Ethnic groups or communities with higher risk are those in which:
- there are certain cultural practices, such as frequent lit-candle use, which increase risk.
- residents are likely to be unfamiliar with the proper use of modern appliances, such as heating and cooking equipment.
- residents are likely to have had less exposure to fire safety education.
- residents are unfamiliar with English and cannot understand the fire safety education that has been provided.
It is important to identify the ethnic groups or communities that you want to reach, and then tailor your program to meet their unique needs. Programs are seldom successful without including representatives from the community of focus in the planning and delivery. Be prepared with information in the language of the high-risk group.
NFPA and USFA have fire safety and smoke alarm tip sheets in several different languages. ProLiteracy offers home fire safety information written in plain English and translated into Spanish.
Many communities, especially immigrant communities, may be wary of people coming to their door, even firefighters. One way past this barrier is to visit the home with a firefighter or community member of the same ethnic group. See the section on Partnerships for additional methods.
With support from Vision 20/20 and the Washington State Association of Fire Marshals, ProLiteracy has created guidance and tools to use with residents who may not read well or do not yet understand English well.
Tip Sheet (how to use the illustrations)
Smoke Alarm Illustrations (color)
Smoke Alarm Illustrations (grayscale)
Smoke Alarm Illustrations (black-and-white line drawings)
ProLiteracy offers additional home fire safety information written in plain English and translated into Spanish.
7. Type of Dwellings:
- One- and Two-Family Dwellings: Although all homes are important, you may want to focus your efforts on one- and two-family homes (including manufactured homes and duplexes) as the first stage of your home safety program. A 2013 NFPA study reported that 71 percent of residential fires occurred in one- or two-family homes, including manufactured homes1.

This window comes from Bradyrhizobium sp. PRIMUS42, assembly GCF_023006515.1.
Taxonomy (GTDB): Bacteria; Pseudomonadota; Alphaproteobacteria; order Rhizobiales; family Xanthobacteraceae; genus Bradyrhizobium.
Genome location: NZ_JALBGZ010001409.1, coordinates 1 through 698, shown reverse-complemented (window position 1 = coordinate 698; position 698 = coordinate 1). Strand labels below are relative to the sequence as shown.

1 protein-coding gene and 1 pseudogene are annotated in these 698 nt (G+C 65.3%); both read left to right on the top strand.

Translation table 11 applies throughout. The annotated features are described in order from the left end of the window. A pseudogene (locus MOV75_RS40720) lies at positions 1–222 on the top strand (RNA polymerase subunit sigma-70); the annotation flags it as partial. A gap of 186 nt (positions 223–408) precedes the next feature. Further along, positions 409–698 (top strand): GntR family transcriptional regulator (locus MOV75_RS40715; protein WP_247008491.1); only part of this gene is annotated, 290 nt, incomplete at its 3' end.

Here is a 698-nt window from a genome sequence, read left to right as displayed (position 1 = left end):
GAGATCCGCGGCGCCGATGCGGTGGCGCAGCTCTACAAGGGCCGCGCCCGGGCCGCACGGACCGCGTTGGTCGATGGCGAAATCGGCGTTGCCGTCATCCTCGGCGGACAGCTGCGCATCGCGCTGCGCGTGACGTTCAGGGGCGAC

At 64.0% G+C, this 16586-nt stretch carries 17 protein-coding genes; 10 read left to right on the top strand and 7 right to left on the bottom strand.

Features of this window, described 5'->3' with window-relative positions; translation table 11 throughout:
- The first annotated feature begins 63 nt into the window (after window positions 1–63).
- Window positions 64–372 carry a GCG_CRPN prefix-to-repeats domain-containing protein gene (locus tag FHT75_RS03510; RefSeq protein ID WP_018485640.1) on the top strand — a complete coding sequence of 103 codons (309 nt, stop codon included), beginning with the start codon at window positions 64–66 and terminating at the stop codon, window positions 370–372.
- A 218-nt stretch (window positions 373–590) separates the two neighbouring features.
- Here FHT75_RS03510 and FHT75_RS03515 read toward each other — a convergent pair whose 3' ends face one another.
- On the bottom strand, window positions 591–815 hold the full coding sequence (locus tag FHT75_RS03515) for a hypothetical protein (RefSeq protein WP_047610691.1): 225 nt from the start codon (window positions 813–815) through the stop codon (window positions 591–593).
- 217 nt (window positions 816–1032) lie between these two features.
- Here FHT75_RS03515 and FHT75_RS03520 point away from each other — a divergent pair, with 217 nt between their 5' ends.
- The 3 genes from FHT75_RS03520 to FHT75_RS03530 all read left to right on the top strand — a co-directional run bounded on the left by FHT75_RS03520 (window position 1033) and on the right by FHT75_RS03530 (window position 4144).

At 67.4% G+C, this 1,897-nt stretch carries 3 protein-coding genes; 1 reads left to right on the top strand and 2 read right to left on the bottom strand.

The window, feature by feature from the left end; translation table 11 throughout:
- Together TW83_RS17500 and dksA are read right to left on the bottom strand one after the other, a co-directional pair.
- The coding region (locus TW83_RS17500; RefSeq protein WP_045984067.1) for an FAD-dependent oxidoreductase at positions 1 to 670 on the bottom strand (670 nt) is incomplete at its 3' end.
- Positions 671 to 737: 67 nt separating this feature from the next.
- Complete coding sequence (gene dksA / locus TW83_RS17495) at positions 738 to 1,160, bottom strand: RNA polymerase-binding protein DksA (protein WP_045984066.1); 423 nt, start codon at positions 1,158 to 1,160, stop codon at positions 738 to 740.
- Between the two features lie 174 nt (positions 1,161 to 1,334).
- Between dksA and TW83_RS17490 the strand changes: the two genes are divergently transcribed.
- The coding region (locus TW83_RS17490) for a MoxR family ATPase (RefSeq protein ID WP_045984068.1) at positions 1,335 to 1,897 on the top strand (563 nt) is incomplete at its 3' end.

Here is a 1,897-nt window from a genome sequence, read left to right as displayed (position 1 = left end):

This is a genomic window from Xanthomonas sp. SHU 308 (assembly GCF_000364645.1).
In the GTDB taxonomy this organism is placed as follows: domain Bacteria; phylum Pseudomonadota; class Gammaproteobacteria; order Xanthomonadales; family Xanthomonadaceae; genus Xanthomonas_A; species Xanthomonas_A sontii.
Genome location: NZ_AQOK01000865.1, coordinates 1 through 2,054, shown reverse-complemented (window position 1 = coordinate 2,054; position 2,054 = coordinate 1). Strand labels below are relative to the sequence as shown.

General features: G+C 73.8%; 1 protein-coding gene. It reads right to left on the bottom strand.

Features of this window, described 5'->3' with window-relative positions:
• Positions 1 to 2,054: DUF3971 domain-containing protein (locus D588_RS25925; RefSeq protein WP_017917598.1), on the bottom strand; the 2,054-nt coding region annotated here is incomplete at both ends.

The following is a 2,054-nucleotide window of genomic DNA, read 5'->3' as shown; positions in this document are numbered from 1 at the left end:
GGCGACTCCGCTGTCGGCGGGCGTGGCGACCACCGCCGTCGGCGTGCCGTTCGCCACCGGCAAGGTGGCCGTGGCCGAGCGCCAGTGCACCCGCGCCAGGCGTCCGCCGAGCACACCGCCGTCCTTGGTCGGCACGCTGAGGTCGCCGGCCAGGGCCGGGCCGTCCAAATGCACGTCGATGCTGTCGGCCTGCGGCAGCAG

- Manufactured Homes: Manufactured homes built prior to 1976 Housing and Urban Development (HUD) construction standards have a much higher risk of fire deaths than those built post-1976, according to the NFPA. The latest NFPA data (2007-2011) show that the overall fire death rate per 100,000 units is roughly the same for manufactured homes as it is for single- or dual-family homes. With this in mind, concentrate your home safety program first on those manufactured homes built prior to 1976.
- Older homes and buildings: Age does not necessarily equal a fire hazard. However, a home’s age can correlate to an increase of fire risk from system malfunctions, or deferred maintenance and upkeep. Electrical distribution or lighting equipment is a leading cause of home fires. In older homes and buildings, electrical fires are often due to outdated or faulty wiring, and wiring that was not designed to handle the electrical loads commonly used by households today.8 Old houses have fewer receptacles, which increases the risk of overloading a circuit from the misuse of extension cords. A study conducted by the U.S. Consumer Product Safety Commission (CPSC) in the 1980s indicated that the frequency of fires in residential electrical systems was disproportionately high in homes more than 40 years old. Although several factors could be attributed to this high incidence of fire in the electrical systems of older homes, the aging of older electrical systems and the fact that older homes were not built to the more rigid building codes of recent times were deemed the most likely contributing factors.
- Rental Properties: In most jurisdictions, the landlord is required by law to provide smoke alarm protection for residents. For this reason, some fire departments choose to exclude rental properties from their home safety visit programs. Others, such as in Gwinnett County, Georgia, are concerned that excluding rental properties will leave many of the homes at highest risk in their community unprotected. Gwinnett County Fire & Emergency Services will install alarms in one- and two-family homes where needed, even if they’re rental properties. In apartment complexes, the fire department conducts annual inspections to educate the building management and encourage code compliance with all elements of the fire and life safety codes. Bottom line: This is a local decision that should take into account local code requirements, legal considerations, and risk assessment data indicating where the need is greatest. According to the Fair Housing Act, people with disabilities have the right to modify their homes to include installing smoke alarms and alert equipment. Landlords cannot prevent the installation.9